We’ve been living in a bundled world. ESPN packaged with Nickelodeon, healthcare tied to employers, learning wrapped up in colleges and degree programs. We’ve grown up surrounded by so many bundled products and services that it’s easy to become blind to the flexibility and value presented by unbundling.
Bundling can occur for a couple of reasons. One scenario is when companies try to force consumers to buy something they don’t really want by packaging it with something they do — like albums that only contain one good song. But bundling can make sense when transaction costs for individual products or services (monetary or otherwise) are too high to justify buying those products separately.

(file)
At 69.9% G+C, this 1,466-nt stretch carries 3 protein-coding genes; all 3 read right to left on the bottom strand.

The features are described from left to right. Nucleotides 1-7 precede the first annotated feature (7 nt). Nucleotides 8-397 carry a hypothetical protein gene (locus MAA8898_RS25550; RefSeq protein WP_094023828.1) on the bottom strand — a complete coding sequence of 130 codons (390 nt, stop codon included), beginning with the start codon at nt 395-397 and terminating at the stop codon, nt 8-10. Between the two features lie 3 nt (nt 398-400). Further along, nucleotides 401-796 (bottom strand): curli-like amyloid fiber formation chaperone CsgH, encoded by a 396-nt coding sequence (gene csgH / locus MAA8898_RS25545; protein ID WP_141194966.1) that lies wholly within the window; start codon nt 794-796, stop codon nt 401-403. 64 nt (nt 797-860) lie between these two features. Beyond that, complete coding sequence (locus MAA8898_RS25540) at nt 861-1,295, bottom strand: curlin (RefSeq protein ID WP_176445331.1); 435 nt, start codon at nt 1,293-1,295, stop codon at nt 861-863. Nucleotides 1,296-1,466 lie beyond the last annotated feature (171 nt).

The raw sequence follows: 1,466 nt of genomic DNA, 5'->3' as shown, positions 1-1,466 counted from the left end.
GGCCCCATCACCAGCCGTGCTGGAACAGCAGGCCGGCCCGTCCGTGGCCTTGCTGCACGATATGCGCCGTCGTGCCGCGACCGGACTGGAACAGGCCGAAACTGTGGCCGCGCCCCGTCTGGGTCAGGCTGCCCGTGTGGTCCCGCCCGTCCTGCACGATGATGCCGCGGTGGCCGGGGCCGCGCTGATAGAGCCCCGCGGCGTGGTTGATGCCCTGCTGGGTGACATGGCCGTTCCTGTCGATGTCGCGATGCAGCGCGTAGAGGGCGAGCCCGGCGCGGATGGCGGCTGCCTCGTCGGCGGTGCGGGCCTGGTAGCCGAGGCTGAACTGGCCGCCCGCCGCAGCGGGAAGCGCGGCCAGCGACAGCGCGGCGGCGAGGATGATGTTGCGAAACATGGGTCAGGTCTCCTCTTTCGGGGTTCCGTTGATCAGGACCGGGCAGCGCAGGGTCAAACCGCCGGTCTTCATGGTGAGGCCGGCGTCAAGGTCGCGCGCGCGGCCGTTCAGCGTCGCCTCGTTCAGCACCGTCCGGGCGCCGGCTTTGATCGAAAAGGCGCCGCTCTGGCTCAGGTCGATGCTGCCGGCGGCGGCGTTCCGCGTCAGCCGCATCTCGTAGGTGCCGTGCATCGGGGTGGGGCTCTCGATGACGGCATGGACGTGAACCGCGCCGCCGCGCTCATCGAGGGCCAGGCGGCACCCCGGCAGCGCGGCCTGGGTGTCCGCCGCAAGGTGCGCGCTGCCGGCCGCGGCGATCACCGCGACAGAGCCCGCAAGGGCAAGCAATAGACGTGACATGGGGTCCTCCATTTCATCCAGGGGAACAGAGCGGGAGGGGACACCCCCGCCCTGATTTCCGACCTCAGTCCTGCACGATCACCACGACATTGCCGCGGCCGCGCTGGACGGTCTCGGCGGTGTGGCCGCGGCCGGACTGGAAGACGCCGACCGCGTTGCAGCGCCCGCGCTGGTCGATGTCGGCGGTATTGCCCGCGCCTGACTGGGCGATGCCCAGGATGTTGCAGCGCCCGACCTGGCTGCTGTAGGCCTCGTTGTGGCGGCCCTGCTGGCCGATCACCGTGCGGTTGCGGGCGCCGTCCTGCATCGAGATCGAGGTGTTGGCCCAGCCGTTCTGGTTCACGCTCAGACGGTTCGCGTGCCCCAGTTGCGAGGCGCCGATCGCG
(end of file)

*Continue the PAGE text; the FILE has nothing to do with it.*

As Internet-based technologies…
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